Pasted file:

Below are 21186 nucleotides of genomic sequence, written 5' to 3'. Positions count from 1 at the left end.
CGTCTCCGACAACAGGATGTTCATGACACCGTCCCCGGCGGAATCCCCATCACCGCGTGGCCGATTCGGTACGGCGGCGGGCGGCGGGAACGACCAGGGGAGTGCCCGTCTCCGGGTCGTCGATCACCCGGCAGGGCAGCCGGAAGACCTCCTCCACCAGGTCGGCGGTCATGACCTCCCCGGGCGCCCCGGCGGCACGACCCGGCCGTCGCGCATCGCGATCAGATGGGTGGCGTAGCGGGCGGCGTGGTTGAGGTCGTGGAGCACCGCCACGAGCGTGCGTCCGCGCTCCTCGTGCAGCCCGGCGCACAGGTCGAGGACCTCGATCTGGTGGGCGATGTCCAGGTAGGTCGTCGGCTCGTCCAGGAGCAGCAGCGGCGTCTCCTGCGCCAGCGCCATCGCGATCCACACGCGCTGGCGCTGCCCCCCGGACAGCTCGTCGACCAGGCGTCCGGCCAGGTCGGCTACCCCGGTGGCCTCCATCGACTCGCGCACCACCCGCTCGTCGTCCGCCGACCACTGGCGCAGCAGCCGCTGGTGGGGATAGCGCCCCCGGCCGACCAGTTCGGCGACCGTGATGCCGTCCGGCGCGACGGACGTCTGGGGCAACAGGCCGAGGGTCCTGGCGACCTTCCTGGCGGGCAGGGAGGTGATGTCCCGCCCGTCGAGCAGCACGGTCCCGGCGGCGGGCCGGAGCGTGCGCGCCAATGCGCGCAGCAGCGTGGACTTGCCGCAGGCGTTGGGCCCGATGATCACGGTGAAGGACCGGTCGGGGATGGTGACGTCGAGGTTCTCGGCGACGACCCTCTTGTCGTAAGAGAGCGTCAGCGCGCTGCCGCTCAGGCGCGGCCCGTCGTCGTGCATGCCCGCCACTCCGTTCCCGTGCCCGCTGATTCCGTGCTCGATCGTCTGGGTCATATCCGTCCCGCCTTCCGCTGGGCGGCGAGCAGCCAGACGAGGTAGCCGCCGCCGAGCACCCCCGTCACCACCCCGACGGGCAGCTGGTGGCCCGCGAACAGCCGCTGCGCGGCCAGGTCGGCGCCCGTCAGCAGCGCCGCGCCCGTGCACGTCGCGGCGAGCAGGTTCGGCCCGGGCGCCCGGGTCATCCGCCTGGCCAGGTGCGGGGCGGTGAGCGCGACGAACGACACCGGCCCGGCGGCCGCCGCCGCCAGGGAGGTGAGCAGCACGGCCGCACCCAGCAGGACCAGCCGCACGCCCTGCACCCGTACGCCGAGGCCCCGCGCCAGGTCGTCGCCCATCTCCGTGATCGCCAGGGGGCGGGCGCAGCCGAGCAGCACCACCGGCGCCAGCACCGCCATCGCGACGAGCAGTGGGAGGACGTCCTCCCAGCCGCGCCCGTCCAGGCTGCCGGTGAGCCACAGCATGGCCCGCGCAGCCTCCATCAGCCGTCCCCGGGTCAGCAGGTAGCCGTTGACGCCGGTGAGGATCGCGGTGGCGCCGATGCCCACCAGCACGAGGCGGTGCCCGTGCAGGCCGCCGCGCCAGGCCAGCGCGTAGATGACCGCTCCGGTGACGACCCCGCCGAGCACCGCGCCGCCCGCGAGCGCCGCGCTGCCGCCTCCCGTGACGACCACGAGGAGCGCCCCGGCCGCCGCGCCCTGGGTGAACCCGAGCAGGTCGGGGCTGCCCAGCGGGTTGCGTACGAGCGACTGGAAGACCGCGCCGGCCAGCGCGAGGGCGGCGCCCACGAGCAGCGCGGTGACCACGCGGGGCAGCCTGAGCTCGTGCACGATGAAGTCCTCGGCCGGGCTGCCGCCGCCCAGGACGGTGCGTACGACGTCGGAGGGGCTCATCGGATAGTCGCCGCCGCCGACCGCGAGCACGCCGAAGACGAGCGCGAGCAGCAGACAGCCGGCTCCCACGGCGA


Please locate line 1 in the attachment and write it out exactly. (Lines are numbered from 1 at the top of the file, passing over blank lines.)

Below are 21186 nucleotides of genomic sequence, written 5' to 3'. Positions count from 1 at the left end.